Stereotactic ablative radiotherapy for central and ultra-central lung tumors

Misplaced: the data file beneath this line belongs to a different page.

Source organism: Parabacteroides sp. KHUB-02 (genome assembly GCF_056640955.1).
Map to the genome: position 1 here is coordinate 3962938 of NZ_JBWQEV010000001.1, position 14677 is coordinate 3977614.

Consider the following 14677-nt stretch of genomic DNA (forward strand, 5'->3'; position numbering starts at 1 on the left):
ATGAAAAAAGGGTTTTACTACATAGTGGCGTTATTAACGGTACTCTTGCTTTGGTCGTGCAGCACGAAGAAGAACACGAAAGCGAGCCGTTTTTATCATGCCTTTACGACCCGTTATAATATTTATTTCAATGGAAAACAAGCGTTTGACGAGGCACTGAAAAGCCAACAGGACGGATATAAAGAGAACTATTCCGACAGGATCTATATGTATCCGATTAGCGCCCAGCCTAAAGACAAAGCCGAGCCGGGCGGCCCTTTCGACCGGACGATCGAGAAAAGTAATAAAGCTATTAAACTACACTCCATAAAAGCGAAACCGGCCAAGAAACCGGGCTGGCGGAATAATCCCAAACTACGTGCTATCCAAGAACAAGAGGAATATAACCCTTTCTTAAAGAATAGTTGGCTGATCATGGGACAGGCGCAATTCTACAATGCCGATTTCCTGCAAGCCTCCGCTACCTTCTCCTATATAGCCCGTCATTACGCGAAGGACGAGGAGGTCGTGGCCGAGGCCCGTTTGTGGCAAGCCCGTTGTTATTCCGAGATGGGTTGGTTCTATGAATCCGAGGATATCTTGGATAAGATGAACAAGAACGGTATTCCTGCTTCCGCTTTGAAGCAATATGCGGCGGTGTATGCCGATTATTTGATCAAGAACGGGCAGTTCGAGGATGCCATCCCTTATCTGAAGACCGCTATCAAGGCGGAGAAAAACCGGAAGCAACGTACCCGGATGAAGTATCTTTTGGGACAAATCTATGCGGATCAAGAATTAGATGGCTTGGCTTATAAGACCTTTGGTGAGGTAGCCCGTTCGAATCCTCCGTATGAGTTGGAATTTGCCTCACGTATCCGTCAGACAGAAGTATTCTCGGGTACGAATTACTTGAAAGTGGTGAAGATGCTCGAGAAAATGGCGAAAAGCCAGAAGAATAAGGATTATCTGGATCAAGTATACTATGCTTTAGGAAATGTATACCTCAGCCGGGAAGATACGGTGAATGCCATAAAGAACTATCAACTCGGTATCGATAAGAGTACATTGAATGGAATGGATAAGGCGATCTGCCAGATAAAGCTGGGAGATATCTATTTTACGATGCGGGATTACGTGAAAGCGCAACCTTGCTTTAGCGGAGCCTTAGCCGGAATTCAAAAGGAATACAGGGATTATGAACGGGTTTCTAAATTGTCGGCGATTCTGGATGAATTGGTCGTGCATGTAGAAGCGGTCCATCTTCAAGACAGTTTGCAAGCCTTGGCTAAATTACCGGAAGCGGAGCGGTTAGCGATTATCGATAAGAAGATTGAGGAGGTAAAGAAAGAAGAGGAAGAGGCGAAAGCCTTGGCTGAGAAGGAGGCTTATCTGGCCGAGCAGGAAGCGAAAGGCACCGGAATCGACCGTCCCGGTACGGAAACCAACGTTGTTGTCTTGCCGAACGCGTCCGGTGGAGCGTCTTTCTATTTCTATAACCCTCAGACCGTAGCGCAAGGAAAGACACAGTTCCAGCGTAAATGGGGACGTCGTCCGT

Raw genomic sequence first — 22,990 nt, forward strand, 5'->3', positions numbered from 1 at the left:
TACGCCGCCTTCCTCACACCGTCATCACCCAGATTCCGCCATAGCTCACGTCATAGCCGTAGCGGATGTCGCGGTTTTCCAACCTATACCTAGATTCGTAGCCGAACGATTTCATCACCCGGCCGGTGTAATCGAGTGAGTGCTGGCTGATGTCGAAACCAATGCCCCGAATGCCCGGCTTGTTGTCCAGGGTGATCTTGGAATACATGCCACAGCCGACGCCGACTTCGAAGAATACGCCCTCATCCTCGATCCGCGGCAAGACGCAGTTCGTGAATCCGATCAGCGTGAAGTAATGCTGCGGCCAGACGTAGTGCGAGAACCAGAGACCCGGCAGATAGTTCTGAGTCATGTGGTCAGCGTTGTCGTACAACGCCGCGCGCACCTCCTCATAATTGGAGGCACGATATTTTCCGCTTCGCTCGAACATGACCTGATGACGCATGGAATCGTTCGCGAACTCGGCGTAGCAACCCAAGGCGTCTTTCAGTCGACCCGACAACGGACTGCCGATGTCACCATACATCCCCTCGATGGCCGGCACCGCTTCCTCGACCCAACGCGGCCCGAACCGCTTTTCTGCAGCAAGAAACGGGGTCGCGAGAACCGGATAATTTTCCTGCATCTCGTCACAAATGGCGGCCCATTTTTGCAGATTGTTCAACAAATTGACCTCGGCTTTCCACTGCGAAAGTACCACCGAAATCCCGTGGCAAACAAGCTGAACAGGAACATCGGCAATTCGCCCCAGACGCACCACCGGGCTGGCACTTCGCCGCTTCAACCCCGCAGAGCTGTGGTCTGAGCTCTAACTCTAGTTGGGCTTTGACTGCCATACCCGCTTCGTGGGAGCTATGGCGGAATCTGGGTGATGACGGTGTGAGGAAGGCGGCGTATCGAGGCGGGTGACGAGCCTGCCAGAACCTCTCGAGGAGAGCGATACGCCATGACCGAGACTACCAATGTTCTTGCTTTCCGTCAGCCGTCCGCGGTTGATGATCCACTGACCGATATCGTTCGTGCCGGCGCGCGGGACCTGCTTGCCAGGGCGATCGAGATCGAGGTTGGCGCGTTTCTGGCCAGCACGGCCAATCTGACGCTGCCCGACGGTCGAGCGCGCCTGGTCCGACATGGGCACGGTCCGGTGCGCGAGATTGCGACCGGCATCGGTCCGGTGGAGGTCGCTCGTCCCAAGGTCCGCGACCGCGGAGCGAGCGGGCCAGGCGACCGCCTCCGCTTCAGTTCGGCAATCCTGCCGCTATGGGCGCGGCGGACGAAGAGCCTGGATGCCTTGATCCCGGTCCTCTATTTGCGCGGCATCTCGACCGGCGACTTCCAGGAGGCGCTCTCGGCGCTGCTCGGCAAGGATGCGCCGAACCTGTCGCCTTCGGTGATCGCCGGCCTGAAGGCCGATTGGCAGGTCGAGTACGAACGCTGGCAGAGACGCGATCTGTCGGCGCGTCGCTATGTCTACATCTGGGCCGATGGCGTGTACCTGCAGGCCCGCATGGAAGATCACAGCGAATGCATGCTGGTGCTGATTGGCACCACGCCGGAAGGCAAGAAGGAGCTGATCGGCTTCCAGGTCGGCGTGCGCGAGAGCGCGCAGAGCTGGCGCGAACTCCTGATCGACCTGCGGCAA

Stereotactic ablative radiotherapy (SABR) has emerged as a standard-of-care treatment for patients with early stage non-small cell lung cancer (NSCLC) who are poor surgical candidates. Current evidence supports the consensus that lung SABR with biologically effective dose (BED) ≥100 Gy leads to high local tumor control, and that the treatment is generally well-tolerated when applied to peripheral lung tumors. However, several studies present conflicting evidence for the treatment of central and ultra-central lung tumors, with some showing superb outcomes and others showing concerning rates of morbidity and mortality. Therefore, treatment of central and especially ultra-central lung tumors with SABR remains controversial. In this review, we aim to present the existing evidence for SABR treatment of central and ultra-central lung tumors and delineate the factors that could lead to significant toxicity.